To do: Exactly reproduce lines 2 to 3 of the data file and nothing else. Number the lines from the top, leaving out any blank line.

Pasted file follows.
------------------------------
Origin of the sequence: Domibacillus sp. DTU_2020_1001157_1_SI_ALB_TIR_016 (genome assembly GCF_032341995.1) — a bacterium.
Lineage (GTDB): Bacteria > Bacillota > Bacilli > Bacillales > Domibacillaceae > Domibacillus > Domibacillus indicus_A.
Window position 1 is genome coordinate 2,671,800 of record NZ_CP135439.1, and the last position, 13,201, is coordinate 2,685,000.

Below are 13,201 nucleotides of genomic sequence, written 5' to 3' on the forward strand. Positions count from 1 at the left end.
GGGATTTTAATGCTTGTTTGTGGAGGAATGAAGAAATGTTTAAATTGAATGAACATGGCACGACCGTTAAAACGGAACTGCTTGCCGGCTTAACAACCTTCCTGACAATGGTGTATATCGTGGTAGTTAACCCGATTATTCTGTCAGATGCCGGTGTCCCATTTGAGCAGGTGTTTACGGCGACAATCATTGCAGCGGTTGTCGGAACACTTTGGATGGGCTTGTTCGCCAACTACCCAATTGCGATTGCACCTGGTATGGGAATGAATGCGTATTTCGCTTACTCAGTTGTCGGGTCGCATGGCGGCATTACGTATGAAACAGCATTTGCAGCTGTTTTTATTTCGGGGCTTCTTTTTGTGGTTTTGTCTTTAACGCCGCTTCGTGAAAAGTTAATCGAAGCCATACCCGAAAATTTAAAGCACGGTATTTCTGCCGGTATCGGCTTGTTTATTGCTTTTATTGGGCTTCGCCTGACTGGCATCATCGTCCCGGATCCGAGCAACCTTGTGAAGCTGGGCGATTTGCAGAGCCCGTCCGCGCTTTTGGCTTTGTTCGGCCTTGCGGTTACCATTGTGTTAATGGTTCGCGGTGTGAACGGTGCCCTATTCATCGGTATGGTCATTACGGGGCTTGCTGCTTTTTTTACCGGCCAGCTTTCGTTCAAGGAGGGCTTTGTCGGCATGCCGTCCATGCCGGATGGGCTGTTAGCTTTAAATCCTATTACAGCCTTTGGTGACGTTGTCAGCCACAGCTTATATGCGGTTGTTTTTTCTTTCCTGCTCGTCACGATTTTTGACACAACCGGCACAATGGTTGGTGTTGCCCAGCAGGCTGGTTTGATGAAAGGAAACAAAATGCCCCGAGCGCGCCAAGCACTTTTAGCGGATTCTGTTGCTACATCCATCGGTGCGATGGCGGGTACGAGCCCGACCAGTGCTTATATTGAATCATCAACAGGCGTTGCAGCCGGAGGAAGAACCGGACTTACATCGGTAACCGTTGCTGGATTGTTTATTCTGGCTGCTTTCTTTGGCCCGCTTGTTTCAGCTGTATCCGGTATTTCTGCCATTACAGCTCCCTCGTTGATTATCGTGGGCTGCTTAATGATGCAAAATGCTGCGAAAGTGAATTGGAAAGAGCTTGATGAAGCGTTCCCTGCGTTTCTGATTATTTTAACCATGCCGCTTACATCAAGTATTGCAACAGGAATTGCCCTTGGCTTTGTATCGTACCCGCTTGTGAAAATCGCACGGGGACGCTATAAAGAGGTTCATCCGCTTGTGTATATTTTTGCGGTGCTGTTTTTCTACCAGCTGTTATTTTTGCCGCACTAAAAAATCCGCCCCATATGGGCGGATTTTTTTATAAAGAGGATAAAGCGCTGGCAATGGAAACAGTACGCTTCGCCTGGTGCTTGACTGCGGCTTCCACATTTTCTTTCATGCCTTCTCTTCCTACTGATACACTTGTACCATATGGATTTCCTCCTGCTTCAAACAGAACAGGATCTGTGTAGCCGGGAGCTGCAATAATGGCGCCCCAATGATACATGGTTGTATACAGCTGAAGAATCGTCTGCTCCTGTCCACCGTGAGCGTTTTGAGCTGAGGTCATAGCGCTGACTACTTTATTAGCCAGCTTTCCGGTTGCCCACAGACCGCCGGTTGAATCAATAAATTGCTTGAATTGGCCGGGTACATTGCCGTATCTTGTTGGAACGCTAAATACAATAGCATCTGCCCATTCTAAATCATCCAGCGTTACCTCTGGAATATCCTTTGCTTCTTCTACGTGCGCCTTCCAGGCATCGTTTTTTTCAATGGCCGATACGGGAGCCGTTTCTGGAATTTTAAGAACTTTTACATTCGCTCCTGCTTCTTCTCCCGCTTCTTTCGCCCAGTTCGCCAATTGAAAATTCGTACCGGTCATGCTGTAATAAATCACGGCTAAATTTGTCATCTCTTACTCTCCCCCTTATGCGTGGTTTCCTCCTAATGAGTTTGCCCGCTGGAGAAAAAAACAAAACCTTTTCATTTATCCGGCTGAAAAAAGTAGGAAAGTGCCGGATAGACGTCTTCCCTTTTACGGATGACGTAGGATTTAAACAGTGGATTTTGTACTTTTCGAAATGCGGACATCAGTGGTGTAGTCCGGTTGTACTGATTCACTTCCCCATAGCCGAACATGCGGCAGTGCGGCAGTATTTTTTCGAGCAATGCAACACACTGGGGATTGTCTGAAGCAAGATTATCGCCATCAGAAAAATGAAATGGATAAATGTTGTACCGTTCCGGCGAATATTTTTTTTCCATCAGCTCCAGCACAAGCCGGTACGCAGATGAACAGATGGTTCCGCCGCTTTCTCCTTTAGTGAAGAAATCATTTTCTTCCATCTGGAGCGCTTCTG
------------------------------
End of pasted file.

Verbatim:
Lineage (GTDB): Bacteria > Bacillota > Bacilli > Bacillales > Domibacillaceae > Domibacillus > Domibacillus indicus_A.
Window position 1 is genome coordinate 2,671,800 of record NZ_CP135439.1, and the last position, 13,201, is coordinate 2,685,000.